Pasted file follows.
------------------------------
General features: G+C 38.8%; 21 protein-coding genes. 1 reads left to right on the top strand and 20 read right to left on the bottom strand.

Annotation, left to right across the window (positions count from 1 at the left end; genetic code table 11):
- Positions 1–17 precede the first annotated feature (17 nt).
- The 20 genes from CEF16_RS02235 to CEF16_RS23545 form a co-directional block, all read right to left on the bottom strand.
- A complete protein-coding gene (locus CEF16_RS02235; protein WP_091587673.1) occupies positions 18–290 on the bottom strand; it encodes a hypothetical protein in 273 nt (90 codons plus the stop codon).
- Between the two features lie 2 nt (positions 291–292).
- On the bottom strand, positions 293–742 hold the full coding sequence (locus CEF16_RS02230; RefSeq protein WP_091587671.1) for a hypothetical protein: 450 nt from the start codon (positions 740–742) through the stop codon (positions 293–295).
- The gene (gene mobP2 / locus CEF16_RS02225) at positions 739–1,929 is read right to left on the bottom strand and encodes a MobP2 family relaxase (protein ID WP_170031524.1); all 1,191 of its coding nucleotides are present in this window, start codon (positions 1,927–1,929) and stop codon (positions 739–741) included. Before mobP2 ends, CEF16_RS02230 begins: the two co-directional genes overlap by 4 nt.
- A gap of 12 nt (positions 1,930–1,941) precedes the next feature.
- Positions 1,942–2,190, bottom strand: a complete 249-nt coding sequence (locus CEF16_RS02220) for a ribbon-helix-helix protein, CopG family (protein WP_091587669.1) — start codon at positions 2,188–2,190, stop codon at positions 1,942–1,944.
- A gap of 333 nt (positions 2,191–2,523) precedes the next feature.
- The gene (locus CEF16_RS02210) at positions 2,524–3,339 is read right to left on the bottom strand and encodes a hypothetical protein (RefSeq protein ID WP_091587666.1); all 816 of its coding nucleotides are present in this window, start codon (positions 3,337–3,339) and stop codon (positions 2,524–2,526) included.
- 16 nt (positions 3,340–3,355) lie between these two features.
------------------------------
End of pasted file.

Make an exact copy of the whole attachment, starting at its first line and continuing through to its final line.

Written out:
General features: G+C 38.8%; 21 protein-coding genes. 1 reads left to right on the top strand and 20 read right to left on the bottom strand.

Annotation, left to right across the window (positions count from 1 at the left end; genetic code table 11):
- Positions 1–17 precede the first annotated feature (17 nt).
- The 20 genes from CEF16_RS02235 to CEF16_RS23545 form a co-directional block, all read right to left on the bottom strand.
- A complete protein-coding gene (locus CEF16_RS02235; protein WP_091587673.1) occupies positions 18–290 on the bottom strand; it encodes a hypothetical protein in 273 nt (90 codons plus the stop codon).
- Between the two features lie 2 nt (positions 291–292).
- On the bottom strand, positions 293–742 hold the full coding sequence (locus CEF16_RS02230; RefSeq protein WP_091587671.1) for a hypothetical protein: 450 nt from the start codon (positions 740–742) through the stop codon (positions 293–295).
- The gene (gene mobP2 / locus CEF16_RS02225) at positions 739–1,929 is read right to left on the bottom strand and encodes a MobP2 family relaxase (protein ID WP_170031524.1); all 1,191 of its coding nucleotides are present in this window, start codon (positions 1,927–1,929) and stop codon (positions 739–741) included. Before mobP2 ends, CEF16_RS02230 begins: the two co-directional genes overlap by 4 nt.
- A gap of 12 nt (positions 1,930–1,941) precedes the next feature.
- Positions 1,942–2,190, bottom strand: a complete 249-nt coding sequence (locus CEF16_RS02220) for a ribbon-helix-helix protein, CopG family (protein WP_091587669.1) — start codon at positions 2,188–2,190, stop codon at positions 1,942–1,944.
- A gap of 333 nt (positions 2,191–2,523) precedes the next feature.
- The gene (locus CEF16_RS02210) at positions 2,524–3,339 is read right to left on the bottom strand and encodes a hypothetical protein (RefSeq protein ID WP_091587666.1); all 816 of its coding nucleotides are present in this window, start codon (positions 3,337–3,339) and stop codon (positions 2,524–2,526) included.
- 16 nt (positions 3,340–3,355) lie between these two features.